W3C home > Mailing lists > Public > public-csv-wg@w3.org > February 2014


From: Ivan Herman <ivan@w3.org>
Date: Tue, 18 Feb 2014 12:50:05 +0100
Message-ID: <530348ED.40402@w3.org>
To: Andy Seaborne <andy@apache.org>
CC: public-csv-wg@w3.org

Andy Seaborne wrote:
> On 12/02/14 16:57, Juan Sequeda wrote:
>> So... I believe I can bring some thoughts to the table wrt CSV to RDF.
>> Part of these thoughts come from conversations that I have had
>> previously with danbri.
>> I saw in today's minutes that the RDB2RDF topic came up. I agree with
>> Axel that "CSV2RDF should be just a "dialect/small modification" of the
>> existing RDB2RDF spec". I actually encourage that there exists both a
>> Direct Mapping (completely automated mapping) and a modification of R2RML.
>> The following issues arise:
>> - How do you know if the first column is a header or not.
>> - How do you know if there exists an id attribute/field which acts as a
>> unique identifier for the tuple (i.e primary key).
>> Therefore, there needs to be a way to state this in a standard way. I'm
>> assuming this is going to go somewhere. Given this information, the
>> Direct Mapping standard should apply transparently (or so I believe at
>> this moment).
>> Now with R2RML, I believe some changes need to be made. R2RML was made
>> to take advantage of SQL as much as possible; that is why you can define
>> a mapping on table or on a sql query. Take for example the following
>> R2RML mappings for Musicbrainz [4]. You can see that the tuples from
>> "SELECT * FROM artist WHERE artist.type = 1" are mapped to instances of
>> mo:SoloMusicArtist while tuples from "SELECT * FROM artist WHERE
>> artist.type = 2" are mapped to instances of mo:MusicGroup. I'm not sure
>> how to do this without a SQL engine. Therefore, should SQL engines be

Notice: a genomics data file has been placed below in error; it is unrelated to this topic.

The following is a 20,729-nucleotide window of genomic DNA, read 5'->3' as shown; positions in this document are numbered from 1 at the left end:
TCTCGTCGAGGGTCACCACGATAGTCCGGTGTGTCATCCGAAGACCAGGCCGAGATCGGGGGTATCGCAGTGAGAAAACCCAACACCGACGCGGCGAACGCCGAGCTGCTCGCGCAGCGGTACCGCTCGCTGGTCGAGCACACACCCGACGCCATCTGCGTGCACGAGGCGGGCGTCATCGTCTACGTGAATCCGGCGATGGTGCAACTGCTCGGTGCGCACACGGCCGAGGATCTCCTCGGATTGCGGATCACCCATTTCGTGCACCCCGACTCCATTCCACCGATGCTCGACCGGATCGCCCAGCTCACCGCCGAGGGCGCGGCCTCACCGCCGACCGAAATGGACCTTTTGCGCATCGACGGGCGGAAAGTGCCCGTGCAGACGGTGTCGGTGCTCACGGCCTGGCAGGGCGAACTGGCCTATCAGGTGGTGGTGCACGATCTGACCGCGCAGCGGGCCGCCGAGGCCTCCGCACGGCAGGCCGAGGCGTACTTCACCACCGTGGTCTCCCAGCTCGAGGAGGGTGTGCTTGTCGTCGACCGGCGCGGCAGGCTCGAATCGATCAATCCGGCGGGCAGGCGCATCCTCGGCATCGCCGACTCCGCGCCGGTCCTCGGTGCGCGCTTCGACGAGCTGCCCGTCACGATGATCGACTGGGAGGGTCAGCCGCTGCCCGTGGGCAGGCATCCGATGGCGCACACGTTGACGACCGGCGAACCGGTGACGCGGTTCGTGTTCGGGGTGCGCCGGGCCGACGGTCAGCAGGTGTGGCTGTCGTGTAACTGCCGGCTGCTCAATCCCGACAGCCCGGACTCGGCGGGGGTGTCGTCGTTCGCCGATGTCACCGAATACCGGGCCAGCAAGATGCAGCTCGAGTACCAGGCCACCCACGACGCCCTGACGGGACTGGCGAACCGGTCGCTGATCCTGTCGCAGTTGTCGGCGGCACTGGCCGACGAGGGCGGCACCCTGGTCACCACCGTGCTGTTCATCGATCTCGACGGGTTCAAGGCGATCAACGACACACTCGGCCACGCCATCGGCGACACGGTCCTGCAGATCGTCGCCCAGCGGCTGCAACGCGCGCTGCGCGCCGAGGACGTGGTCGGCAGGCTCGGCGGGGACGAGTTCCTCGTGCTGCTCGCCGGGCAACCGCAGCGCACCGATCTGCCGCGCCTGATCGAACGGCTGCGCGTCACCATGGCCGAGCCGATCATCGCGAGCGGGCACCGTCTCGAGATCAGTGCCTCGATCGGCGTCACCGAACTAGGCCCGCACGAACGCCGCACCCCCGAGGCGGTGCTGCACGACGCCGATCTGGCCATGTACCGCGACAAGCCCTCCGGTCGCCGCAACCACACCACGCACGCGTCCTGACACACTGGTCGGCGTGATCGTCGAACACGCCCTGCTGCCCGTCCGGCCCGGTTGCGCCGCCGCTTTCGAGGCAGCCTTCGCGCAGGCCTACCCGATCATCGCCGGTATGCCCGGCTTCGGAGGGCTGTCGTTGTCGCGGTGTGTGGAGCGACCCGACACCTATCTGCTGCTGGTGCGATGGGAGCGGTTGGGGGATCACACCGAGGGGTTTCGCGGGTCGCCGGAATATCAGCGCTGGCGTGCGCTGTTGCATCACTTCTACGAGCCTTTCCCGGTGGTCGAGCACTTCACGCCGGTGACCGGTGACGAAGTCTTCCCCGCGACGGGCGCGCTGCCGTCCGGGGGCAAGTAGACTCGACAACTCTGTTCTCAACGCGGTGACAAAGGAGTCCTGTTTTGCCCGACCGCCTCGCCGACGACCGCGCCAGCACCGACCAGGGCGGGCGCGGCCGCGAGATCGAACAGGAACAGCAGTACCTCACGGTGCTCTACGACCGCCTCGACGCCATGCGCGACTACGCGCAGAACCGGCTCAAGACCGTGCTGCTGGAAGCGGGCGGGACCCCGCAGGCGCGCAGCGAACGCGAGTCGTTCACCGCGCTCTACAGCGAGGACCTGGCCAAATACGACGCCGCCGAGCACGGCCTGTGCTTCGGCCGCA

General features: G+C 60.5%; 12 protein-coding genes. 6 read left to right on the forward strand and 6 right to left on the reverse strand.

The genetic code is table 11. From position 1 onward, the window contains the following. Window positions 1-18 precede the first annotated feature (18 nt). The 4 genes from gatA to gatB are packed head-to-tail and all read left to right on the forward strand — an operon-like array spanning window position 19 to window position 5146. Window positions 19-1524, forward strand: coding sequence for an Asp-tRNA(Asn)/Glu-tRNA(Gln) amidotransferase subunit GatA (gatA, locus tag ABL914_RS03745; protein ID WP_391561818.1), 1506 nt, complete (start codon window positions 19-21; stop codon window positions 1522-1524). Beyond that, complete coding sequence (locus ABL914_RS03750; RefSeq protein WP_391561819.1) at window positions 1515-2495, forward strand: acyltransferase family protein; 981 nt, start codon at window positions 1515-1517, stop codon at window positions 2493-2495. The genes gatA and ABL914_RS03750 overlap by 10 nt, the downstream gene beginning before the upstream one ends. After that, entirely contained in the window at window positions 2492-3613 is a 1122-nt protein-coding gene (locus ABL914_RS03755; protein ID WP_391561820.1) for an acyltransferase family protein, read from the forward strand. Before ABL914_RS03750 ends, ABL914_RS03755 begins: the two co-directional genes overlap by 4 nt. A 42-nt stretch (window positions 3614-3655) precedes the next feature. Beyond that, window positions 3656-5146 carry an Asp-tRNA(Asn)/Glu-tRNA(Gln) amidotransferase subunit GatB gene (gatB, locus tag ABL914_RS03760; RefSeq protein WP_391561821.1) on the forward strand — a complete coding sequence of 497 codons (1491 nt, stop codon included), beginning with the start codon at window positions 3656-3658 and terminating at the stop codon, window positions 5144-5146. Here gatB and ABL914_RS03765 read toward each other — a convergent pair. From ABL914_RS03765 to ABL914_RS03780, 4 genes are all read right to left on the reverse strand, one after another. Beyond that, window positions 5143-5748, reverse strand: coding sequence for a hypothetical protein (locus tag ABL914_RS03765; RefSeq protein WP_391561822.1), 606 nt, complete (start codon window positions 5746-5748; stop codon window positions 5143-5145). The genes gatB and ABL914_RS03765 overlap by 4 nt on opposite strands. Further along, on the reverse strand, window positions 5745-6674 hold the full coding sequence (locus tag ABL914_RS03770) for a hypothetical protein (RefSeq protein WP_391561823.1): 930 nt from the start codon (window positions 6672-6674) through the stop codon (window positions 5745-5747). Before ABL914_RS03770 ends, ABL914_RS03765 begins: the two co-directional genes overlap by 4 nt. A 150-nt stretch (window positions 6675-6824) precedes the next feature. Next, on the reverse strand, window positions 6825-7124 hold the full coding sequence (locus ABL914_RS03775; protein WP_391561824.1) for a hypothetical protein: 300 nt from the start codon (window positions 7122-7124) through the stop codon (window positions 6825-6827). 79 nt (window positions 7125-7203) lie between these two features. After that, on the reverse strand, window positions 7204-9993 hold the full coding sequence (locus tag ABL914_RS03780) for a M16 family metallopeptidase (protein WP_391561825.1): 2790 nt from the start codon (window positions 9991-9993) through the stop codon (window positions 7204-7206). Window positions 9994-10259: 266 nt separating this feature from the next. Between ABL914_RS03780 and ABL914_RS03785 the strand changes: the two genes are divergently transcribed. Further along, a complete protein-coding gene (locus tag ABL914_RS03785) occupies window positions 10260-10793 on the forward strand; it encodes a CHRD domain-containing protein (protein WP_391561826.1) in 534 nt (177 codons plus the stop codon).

>> involved in the CSV to RDF transformation?
>> Another instance where R2RML relies heavily on SQL is when you want to
>> translate database codes into IRIs [5]. For example, if you have a code
>> value "eng" which should be mapped to some URI
>> http://example.com/engineering, which is part of a well defined
>> thesaurus/vocabulary.
> I agree that R2RML is a possible starting point and also that it does not
> apply automatically.
> There often isn't an explicit primary key nor proper foreign keys.  If the CSV
> conversion process can influence the CSV format, then there is a lot that can
> be done but if the CSV format is fixed, it may not be ideal.
I am not sure what you mean here when you say 'influence'. I presume we should
take the CSV format as a black box, meaning that this group will not (and should
not) define what CSV is and we should be able to take anything that is out there....

The attached metadata may be used to define a 'primary key', ie, a column that
serves as such, but I do not think we should even talk about foreign keys in
this context...

The problem with R2RML, as Juan's example above shows, that it goes very quickly
to the usage of SQL as a tool for all kinds of clever tricks. Which is great for
R2RML, but I do not think we should go down that route for CSV. I am curious
what our use case will reveal in this sense but my gut feeling tells me that
most of the CSV data out there are structurally simple (albeit possibly huge...)

> A single table may be a denormalized view and somehow the data structuring
> needs to be put back into the output.
> It might be useful if we have a very simple concrete synthetic example to talk
> about in discussing conversion options.
> Here's a contribution:
> ----------------------------
> "Sales Region"," Quarter"," Sales"
> "North","Q1",10
> "North","Q2",15
> "North","Q3",7
> "North","Q4",25
> "South","Q1",9
> "South","Q2",15
> "South","Q3",16
> "South","Q4",31
> ----------------------------
> There are two sales regions, each with 4 sales results.
> This needs some kind of term resolution to turn e.g. "North" into a URI for
> the northern sales region.  It could be by an external lookup or by URI
> template as in R2RML. External lookup gives better linking.
> Defining "views" may help replacing the SQL with something.
> Using direct mapping seems to involve doing CSV->RDF, then RDF->RDF to lift
> out the data in a more useful form.  I have doubts about two stages processes
> like this because the real outcome is going the first step alone. 
> Rows-encoded-in-RDF then pushes the burden onto the data consumer; it's a
> barrier to reuse. Of course, it's easier to add mechanically. The whole area
> of times and dates is messy but important.
> Calculations might be done in a way that utilizes javascript, which given the
> likely audience makes it not all new technology, and is a a route to custom
> conversion.
>     Andy

Received on Tuesday, 18 February 2014 11:50:28 UTC

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